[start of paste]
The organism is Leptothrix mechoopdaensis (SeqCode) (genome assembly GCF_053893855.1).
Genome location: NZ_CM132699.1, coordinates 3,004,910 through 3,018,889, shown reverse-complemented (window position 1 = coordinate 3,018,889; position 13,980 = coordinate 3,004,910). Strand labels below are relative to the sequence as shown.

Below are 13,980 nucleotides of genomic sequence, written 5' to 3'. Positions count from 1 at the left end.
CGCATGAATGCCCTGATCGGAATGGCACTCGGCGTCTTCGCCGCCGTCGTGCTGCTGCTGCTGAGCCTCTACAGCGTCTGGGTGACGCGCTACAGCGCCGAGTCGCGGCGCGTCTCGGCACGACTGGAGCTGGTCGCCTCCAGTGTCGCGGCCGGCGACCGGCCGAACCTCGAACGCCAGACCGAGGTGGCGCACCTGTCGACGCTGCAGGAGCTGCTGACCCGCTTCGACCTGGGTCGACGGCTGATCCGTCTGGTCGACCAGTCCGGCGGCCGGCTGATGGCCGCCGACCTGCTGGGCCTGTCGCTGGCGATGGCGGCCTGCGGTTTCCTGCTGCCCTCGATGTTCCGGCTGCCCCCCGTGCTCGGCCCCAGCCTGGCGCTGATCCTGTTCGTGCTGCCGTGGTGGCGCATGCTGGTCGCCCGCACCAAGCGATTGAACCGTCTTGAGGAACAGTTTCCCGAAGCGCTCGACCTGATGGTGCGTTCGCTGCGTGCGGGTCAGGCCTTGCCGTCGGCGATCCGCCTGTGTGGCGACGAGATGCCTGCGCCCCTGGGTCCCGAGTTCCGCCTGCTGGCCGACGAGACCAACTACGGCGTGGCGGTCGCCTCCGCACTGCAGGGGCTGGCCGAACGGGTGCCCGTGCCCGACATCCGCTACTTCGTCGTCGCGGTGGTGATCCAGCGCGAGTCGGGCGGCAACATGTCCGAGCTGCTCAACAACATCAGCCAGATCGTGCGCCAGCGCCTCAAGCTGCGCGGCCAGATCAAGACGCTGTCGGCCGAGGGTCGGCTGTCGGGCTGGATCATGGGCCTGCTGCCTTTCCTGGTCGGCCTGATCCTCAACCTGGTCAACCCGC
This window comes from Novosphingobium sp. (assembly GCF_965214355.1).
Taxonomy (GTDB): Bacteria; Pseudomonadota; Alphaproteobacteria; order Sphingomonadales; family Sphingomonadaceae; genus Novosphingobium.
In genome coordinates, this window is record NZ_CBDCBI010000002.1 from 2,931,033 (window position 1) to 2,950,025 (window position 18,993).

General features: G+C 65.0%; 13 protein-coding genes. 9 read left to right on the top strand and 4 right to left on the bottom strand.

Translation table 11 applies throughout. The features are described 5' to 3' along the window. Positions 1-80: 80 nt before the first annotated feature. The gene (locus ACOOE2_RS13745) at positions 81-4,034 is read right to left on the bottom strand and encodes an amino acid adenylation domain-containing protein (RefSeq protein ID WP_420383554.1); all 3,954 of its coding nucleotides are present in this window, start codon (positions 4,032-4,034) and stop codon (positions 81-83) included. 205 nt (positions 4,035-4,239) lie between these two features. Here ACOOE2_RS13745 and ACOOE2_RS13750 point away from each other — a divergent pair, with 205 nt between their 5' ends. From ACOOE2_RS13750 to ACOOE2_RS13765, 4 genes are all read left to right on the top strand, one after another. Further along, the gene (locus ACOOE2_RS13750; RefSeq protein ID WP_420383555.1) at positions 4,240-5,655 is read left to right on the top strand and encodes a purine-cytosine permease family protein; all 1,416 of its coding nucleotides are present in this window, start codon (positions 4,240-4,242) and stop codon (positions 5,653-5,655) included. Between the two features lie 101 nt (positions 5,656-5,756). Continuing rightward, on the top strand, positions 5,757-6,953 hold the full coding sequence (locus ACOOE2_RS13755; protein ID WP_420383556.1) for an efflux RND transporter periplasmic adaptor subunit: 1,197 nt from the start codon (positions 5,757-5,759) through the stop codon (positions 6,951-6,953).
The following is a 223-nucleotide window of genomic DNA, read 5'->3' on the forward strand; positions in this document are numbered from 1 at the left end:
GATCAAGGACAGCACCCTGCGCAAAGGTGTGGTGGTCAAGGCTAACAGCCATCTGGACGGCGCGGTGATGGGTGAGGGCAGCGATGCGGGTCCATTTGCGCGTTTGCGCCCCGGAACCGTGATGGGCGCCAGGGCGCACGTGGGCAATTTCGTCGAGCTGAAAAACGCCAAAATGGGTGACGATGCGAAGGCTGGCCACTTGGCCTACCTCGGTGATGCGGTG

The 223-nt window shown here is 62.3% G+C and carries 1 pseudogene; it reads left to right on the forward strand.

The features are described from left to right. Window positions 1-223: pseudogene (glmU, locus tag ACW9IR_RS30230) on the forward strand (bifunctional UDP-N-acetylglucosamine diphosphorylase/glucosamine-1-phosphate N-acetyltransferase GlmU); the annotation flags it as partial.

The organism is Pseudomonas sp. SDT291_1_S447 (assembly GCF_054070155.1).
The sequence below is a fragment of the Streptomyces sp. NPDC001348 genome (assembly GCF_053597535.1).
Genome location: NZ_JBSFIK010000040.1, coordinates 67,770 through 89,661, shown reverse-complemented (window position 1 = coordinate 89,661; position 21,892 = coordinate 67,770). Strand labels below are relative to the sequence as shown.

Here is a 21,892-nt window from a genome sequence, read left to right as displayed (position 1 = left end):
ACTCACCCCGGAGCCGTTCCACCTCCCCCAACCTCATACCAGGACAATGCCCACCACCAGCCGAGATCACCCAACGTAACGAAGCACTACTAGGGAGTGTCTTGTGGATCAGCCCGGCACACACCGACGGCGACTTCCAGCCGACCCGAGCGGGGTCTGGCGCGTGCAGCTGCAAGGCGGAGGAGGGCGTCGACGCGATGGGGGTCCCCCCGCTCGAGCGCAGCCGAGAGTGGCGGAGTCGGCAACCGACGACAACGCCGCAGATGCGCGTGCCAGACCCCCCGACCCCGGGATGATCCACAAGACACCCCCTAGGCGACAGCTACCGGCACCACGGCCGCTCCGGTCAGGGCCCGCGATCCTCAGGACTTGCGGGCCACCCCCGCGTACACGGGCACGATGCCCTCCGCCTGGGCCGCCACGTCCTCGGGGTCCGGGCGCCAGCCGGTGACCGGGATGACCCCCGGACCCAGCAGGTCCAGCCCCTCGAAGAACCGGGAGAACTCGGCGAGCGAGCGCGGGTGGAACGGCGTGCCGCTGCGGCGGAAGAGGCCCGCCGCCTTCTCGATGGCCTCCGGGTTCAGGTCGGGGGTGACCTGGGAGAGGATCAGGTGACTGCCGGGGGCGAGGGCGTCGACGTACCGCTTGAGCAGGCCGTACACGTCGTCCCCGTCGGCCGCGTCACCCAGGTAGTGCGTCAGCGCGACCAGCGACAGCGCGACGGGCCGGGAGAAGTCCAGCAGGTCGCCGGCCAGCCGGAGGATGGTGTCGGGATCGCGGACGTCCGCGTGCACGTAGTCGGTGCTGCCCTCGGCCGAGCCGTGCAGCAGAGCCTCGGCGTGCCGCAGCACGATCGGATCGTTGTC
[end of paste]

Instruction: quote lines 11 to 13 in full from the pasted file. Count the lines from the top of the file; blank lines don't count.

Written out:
GATCAAGGACAGCACCCTGCGCAAAGGTGTGGTGGTCAAGGCTAACAGCCATCTGGACGGCGCGGTGATGGGTGAGGGCAGCGATGCGGGTCCATTTGCGCGTTTGCGCCCCGGAACCGTGATGGGCGCCAGGGCGCACGTGGGCAATTTCGTCGAGCTGAAAAACGCCAAAATGGGTGACGATGCGAAGGCTGGCCACTTGGCCTACCTCGGTGATGCGGTG

The 223-nt window shown here is 62.3% G+C and carries 1 pseudogene; it reads left to right on the forward strand.

The features are described from left to right. Window positions 1-223: pseudogene (glmU, locus tag ACW9IR_RS30230) on the forward strand (bifunctional UDP-N-acetylglucosamine diphosphorylase/glucosamine-1-phosphate N-acetyltransferase GlmU); the annotation flags it as partial.